Tasmania could overhaul its salmon farming regulation "without the need" for another review or inquiry, the state's environmental law centre says.
In its submission to the draft Environmental Legislation (Miscellaneous Amendments) Bill, Environmental Defenders Office Tasmania has called for the industry to be regulated the same as any other in the state.
The submission calls for laws to ensure biomass and dissolved nitrogen caps are imposed on fish farm approvals, along with a guarantee of public participation in the process, and follows the launch of a Legislative Council inquiry into the industry last week.
In a statement, EDO Tasmania's chief executive and principal lawyer Nicole Sommer said the decoupling of environmental licences from the standard industrial activity approval process had created "unnecessary complexity" within regulation.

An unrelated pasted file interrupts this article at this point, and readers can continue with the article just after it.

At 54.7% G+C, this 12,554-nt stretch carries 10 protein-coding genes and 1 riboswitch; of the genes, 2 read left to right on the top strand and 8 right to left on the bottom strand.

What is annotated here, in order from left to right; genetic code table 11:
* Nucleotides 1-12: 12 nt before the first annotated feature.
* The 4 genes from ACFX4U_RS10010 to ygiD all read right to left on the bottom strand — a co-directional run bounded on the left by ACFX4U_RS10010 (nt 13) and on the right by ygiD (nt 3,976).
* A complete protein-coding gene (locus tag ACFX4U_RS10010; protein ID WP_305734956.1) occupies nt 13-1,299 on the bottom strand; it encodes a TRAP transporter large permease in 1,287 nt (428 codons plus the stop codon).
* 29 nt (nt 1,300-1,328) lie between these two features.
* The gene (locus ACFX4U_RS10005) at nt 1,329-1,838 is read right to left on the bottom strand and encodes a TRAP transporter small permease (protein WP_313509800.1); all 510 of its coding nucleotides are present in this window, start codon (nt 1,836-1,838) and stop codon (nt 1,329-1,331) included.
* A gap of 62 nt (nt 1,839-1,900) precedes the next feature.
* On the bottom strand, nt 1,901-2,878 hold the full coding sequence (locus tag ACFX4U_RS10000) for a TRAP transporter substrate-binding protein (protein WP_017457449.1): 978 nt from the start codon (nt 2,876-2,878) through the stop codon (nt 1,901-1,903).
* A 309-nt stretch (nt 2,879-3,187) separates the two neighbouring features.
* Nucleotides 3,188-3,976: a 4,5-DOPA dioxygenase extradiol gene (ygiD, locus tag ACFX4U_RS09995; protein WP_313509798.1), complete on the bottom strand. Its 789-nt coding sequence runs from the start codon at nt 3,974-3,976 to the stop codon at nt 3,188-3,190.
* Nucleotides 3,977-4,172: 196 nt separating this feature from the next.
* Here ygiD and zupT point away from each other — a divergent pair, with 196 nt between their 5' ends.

IN OTHER NEWS
She said this was evident in recent Storm Bay operation approvals and was concerned that in the absence of those controls existing laws would allow substantial intensification with no assessment.
"The changes we recommend can be made now, without the need for another review or inquiry," Ms Sommer said.
"[The Bill] says that it aims to 'improve' environmental regulation in Tasmania, and yet, the draft bill doesn't come close to fixing the existing problems with fin fish farming regulation."
A state government spokesperson said the issues raised would be considered as part of the submission process. The Tasmanian Salmonid Growers Association and major companies were contacted for comment.
After a Senate inquiry in 2015 gave broad support to the state government's oversight of the sector - and drew dueling claims of politicisation - salmon companies have questioned the need for another in the state's upper house, but say they will co-operate fully.
The new inquiry will focus on data collection and biosecurity progress in the roll-out of the industry's sustainable growth plan.
Further scrutiny will be applied to marine farming development approvals, lease allocations, and prevention of environmental harm.
The four-week submission window for the draft bill closed on October 4.
While you're with us, you can now sign up to receive breaking news updates and daily headlines direct to your inbox. Sign up here.